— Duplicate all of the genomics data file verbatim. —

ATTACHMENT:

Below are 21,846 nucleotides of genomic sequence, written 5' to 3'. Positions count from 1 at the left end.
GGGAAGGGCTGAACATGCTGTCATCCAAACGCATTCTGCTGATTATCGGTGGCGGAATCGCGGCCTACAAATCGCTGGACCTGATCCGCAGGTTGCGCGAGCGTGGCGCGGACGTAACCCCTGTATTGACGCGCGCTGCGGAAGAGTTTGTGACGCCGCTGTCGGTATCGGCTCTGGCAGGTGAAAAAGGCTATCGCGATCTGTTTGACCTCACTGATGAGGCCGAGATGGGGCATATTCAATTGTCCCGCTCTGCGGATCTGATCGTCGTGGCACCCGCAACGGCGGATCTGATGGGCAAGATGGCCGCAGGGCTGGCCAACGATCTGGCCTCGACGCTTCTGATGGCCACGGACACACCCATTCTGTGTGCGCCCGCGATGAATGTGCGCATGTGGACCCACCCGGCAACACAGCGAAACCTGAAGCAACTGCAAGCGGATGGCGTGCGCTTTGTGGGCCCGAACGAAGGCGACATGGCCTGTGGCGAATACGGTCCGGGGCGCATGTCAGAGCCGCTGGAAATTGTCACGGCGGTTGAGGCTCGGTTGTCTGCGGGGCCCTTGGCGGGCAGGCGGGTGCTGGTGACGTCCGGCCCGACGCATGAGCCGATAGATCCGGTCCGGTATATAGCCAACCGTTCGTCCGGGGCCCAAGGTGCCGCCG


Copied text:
Below are 21,846 nucleotides of genomic sequence, written 5' to 3'. Positions count from 1 at the left end.
GGGAAGGGCTGAACATGCTGTCATCCAAACGCATTCTGCTGATTATCGGTGGCGGAATCGCGGCCTACAAATCGCTGGACCTGATCCGCAGGTTGCGCGAGCGTGGCGCGGACGTAACCCCTGTATTGACGCGCGCTGCGGAAGAGTTTGTGACGCCGCTGTCGGTATCGGCTCTGGCAGGTGAAAAAGGCTATCGCGATCTGTTTGACCTCACTGATGAGGCCGAGATGGGGCATATTCAATTGTCCCGCTCTGCGGATCTGATCGTCGTGGCACCCGCAACGGCGGATCTGATGGGCAAGATGGCCGCAGGGCTGGCCAACGATCTGGCCTCGACGCTTCTGATGGCCACGGACACACCCATTCTGTGTGCGCCCGCGATGAATGTGCGCATGTGGACCCACCCGGCAACACAGCGAAACCTGAAGCAACTGCAAGCGGATGGCGTGCGCTTTGTGGGCCCGAACGAAGGCGACATGGCCTGTGGCGAATACGGTCCGGGGCGCATGTCAGAGCCGCTGGAAATTGTCACGGCGGTTGAGGCTCGGTTGTCTGCGGGGCCCTTGGCGGGCAGGCGGGTGCTGGTGACGTCCGGCCCGACGCATGAGCCGATAGATCCGGTCCGGTATATAGCCAACCGTTCGTCCGGGGCCCAAGGTGCCGCCG